Mosaic floor of the exhibition Mosaic floor of the exhibition

This exhibition presents the production and research methods of seven ancient crafts and industries, which enables us to understand how objects were manufactured in ancient times.

At the center of the exhibition is a mosaic floor from an ancient synagogue from "The House of Leontis" in Beth-Shean. Leontis is mentioned in an inscription in the mosaic. 

The 1,500-year-old mosaic is decorated with figures of animals, and includes a central medallion depicting a seven-branch menorah, above which 'Shalom', the Hebrew word for peace, is written. The exhibition includes an explanation of ancient mosaic art, stressing the technological aspects involved in its production. The mosaic is surrounded by stone benches, reminding one of the structure of the ancient synagogue, which served as a place of assembly for the community.

Various methods of glass vesselsVarious methods of glass vessels

This exhibit demonstrates methods of producing ancient glass vessels, beginning with the core-forming technique and later exploring the glassblowing technique that originated 2,000 years ago. The ways of producing raw glass are shown, as are methods of decorating glass vessels.

Medical supplies Medical supplies This exhibition introduces the visitor to the world of healing in ancient times. This exhibit explores ancient diseases, methods of rational healing, and medications produced from minerals and plants. Among the impressive artifacts are the surgical instruments of a physician from the Roman period. 

Stone vessels Stone vessels

One of the interesting phenomena that characterizes archaeological finds at sites towards the end of the Second Temple period, particularly in and around Jerusalem, is the presence of limestone vessels. Jewish law ("halachah"), which states that stone vessels are not susceptible to ritual impurity, likely initiated the appearance of the flourishing limestone vessel industry. This exhibition recreates the production methods of stone vessels and displays vessels that were used in everyday life in the Second Temple period, including stone tables and coffins. This exhibit also showcases stone vessels in various stages of their production.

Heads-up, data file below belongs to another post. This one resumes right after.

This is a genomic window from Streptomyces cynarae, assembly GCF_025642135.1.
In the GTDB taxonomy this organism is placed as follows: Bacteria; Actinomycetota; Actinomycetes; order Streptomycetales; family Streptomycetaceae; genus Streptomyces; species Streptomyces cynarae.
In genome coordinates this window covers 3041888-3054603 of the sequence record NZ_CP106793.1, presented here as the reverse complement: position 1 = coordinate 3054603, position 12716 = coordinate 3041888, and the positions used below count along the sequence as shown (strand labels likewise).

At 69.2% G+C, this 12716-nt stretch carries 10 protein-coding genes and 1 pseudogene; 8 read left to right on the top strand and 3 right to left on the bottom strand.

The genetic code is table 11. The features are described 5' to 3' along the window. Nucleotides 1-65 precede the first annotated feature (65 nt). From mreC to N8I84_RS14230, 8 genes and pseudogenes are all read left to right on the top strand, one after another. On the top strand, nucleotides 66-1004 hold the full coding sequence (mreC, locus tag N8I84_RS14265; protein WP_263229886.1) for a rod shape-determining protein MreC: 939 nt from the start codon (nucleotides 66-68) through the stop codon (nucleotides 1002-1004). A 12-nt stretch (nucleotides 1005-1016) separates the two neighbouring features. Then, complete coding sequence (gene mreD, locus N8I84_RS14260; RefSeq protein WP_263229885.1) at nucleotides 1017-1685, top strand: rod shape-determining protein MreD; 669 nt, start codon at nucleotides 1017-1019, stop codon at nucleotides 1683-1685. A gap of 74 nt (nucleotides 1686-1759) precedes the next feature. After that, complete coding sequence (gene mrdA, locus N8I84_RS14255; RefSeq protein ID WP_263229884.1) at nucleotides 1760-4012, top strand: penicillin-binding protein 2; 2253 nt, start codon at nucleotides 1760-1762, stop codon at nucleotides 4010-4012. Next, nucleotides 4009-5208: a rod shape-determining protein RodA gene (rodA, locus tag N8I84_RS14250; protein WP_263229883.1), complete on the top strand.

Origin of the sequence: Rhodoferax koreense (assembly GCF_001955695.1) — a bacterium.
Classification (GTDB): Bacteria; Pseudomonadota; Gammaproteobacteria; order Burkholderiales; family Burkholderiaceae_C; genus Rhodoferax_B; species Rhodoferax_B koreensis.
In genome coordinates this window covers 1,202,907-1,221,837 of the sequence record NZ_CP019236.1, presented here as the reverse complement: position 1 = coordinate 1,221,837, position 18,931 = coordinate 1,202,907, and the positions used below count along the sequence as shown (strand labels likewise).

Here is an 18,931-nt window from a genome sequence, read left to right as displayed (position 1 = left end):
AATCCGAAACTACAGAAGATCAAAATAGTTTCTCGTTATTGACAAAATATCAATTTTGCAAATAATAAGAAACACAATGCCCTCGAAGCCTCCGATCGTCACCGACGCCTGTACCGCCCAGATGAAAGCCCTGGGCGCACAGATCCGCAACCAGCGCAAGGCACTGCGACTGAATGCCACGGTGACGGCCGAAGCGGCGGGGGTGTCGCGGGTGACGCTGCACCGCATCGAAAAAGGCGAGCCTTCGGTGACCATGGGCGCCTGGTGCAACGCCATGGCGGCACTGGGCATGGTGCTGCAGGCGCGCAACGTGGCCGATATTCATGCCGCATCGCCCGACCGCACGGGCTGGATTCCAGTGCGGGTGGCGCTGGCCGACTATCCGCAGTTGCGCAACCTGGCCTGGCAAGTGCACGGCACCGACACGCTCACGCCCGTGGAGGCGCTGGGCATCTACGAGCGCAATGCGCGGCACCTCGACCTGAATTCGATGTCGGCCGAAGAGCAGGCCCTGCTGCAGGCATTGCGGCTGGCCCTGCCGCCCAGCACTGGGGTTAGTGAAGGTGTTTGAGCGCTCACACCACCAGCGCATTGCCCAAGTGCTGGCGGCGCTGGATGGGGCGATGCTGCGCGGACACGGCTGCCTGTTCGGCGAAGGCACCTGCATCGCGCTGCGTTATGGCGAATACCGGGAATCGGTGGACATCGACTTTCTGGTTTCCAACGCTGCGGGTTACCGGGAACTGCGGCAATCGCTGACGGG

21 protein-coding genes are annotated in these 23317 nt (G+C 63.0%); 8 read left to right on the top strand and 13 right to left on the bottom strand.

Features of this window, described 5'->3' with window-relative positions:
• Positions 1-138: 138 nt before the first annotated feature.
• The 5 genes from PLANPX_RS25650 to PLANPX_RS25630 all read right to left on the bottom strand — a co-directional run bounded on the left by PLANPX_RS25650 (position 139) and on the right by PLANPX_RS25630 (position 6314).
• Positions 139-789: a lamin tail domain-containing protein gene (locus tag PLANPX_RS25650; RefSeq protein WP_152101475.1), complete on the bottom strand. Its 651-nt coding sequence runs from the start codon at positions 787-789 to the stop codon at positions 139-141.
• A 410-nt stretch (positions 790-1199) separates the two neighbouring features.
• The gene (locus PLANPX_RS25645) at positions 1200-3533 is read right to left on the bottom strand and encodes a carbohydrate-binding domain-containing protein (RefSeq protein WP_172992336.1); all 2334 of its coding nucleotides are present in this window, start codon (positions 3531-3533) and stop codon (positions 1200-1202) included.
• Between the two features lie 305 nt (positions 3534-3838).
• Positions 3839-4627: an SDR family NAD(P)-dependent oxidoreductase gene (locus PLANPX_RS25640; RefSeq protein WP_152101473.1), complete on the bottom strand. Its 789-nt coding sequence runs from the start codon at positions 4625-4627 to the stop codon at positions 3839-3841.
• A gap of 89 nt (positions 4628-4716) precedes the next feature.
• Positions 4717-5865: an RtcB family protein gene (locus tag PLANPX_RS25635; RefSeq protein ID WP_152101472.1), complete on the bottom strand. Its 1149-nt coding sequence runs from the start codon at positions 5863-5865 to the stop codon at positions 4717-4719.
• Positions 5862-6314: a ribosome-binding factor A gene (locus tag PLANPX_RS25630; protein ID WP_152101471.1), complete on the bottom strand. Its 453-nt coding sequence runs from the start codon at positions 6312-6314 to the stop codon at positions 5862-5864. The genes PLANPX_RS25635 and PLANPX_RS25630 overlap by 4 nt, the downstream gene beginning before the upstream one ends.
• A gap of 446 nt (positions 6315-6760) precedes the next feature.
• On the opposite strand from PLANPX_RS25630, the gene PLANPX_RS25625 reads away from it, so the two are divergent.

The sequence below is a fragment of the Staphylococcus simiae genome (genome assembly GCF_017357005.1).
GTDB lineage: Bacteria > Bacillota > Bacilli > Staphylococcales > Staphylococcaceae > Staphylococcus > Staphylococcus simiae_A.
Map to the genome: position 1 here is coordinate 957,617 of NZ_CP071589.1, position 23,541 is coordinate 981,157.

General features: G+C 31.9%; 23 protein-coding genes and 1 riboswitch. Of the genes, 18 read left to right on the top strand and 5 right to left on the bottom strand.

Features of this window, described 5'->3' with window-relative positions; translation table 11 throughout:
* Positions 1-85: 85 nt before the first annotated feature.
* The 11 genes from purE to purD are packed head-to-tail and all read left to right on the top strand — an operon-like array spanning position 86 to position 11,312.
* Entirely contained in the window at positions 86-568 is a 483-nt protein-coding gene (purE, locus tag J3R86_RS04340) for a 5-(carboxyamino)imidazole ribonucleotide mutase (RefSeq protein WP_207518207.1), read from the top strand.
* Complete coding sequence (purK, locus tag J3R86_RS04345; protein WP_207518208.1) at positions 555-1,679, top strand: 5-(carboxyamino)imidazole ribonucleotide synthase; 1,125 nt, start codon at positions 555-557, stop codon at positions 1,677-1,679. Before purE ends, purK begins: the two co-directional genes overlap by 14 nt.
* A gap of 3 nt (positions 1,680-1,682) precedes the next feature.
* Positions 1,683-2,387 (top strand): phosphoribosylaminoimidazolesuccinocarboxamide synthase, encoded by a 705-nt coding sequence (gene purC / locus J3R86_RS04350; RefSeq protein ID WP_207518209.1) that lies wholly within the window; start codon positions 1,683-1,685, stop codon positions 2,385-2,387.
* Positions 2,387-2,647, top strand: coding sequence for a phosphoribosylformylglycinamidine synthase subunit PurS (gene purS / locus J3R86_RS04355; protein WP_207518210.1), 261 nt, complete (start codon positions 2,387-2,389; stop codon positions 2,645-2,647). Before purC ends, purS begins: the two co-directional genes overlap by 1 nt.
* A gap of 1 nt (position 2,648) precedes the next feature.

Wood figure found in an excavationWood figure found in an excavationObjects made of wood are rarely found in archaeological excavations, since wood is an organic material that decomposes. At times, remnants of objects made of wood have been found at sites. This exhibition features finds that were discovered in dry areas of Israel, such as Ein-Gedi and other areas of the Negev. It also displays traditional objects made from wood in this region, including various types of joints, carpenters' tools, locks, plates, combs, cosmetics containers, coffins, and reconstructed furniture.

Metal objects found in the exhibitionMetal objects found in the exhibitionThe use of metal is one of the most important innovations in human history and marks a turning point in the history of technology. The exhibition displays various minerals and metals used in ancient times and the methods of smelting and creating metal objects.

Examples of ancient writing systems found in the exhibitionExamples of ancient writing systems found in the exhibitionThe invention of writing, a system of agreed upon graphic symbols that serves interpersonal communication, is one of the most important inventions in human history. It generated a revolution in human consciousness and people's way of life. Presented in this exhibit are writing tools and materials, as well as the three types of script that were predominant in ancient times: cuneiform in Mesopotamia, hieroglyphics in Egypt, and alphabetic writing, which was utilized in this region in the mid-2nd millennium. These scripts appear on various finds, which demonstrate the special nature of each script.